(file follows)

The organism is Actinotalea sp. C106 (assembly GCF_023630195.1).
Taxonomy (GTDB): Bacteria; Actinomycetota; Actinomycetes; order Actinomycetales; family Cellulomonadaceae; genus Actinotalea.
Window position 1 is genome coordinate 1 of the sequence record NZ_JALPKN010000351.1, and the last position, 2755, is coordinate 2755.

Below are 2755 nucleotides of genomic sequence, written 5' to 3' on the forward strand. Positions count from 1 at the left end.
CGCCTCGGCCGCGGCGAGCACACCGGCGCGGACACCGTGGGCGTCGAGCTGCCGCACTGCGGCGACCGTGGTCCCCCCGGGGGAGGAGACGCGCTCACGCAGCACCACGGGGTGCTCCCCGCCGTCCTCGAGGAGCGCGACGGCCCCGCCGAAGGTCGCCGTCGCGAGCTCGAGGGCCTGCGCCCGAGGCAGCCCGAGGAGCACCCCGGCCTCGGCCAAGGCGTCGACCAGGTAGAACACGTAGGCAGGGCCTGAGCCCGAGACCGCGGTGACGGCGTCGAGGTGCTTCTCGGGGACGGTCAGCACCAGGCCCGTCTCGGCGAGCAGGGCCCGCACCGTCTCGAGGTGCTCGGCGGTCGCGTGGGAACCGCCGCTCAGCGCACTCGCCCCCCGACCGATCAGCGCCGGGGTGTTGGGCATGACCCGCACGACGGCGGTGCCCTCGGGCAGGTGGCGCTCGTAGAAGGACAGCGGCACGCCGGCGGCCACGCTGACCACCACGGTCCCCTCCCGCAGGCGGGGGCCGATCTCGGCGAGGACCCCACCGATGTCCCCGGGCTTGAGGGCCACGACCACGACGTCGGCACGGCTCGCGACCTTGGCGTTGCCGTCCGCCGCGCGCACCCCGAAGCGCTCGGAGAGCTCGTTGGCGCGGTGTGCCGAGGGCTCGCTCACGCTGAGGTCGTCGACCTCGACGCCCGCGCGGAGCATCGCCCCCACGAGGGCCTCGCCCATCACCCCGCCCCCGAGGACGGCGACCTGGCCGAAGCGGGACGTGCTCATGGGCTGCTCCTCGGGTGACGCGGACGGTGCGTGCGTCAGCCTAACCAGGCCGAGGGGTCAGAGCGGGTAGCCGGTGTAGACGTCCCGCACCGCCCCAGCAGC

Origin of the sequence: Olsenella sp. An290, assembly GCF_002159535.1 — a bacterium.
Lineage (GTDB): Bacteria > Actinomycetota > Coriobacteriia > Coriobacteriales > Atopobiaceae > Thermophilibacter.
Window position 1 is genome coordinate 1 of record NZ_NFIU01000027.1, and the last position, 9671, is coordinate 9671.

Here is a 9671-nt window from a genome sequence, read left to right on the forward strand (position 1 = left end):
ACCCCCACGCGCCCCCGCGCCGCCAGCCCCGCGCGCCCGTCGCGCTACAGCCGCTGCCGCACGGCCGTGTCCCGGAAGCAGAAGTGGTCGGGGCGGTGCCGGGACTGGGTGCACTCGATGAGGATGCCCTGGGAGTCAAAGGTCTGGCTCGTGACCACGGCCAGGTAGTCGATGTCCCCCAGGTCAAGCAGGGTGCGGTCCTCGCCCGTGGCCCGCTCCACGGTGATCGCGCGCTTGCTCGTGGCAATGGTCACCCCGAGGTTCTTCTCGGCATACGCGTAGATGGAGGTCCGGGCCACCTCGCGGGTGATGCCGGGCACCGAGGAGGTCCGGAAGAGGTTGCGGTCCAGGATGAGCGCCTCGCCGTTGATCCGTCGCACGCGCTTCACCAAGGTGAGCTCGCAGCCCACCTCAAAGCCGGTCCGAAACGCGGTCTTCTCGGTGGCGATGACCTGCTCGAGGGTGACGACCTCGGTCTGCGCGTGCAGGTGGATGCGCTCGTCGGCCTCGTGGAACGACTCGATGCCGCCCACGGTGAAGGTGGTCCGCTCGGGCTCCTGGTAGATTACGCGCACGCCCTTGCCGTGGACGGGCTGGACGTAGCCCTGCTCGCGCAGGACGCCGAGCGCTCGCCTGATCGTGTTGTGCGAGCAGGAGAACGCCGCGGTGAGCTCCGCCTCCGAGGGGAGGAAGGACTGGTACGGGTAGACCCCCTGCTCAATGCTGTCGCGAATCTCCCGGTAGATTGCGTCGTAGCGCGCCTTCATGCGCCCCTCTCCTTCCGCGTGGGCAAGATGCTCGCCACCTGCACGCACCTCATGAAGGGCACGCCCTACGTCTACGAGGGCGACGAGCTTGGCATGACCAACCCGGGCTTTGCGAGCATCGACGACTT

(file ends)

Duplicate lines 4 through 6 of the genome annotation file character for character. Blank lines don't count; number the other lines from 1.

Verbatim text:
Below are 2755 nucleotides of genomic sequence, written 5' to 3' on the forward strand. Positions count from 1 at the left end.
CGCCTCGGCCGCGGCGAGCACACCGGCGCGGACACCGTGGGCGTCGAGCTGCCGCACTGCGGCGACCGTGGTCCCCCCGGGGGAGGAGACGCGCTCACGCAGCACCACGGGGTGCTCCCCGCCGTCCTCGAGGAGCGCGACGGCCCCGCCGAAGGTCGCCGTCGCGAGCTCGAGGGCCTGCGCCCGAGGCAGCCCGAGGAGCACCCCGGCCTCGGCCAAGGCGTCGACCAGGTAGAACACGTAGGCAGGGCCTGAGCCCGAGACCGCGGTGACGGCGTCGAGGTGCTTCTCGGGGACGGTCAGCACCAGGCCCGTCTCGGCGAGCAGGGCCCGCACCGTCTCGAGGTGCTCGGCGGTCGCGTGGGAACCGCCGCTCAGCGCACTCGCCCCCCGACCGATCAGCGCCGGGGTGTTGGGCATGACCCGCACGACGGCGGTGCCCTCGGGCAGGTGGCGCTCGTAGAAGGACAGCGGCACGCCGGCGGCCACGCTGACCACCACGGTCCCCTCCCGCAGGCGGGGGCCGATCTCGGCGAGGACCCCACCGATGTCCCCGGGCTTGAGGGCCACGACCACGACGTCGGCACGGCTCGCGACCTTGGCGTTGCCGTCCGCCGCGCGCACCCCGAAGCGCTCGGAGAGCTCGTTGGCGCGGTGTGCCGAGGGCTCGCTCACGCTGAGGTCGTCGACCTCGACGCCCGCGCGGAGCATCGCCCCCACGAGGGCCTCGCCCATCACCCCGCCCCCGAGGACGGCGACCTGGCCGAAGCGGGACGTGCTCATGGGCTGCTCCTCGGGTGACGCGGACGGTGCGTGCGTCAGCCTAACCAGGCCGAGGGGTCAGAGCGGGTAGCCGGTGTAGACGTCCCGCACCGCCCCAGCAGC

Origin of the sequence: Olsenella sp. An290, assembly GCF_002159535.1 — a bacterium.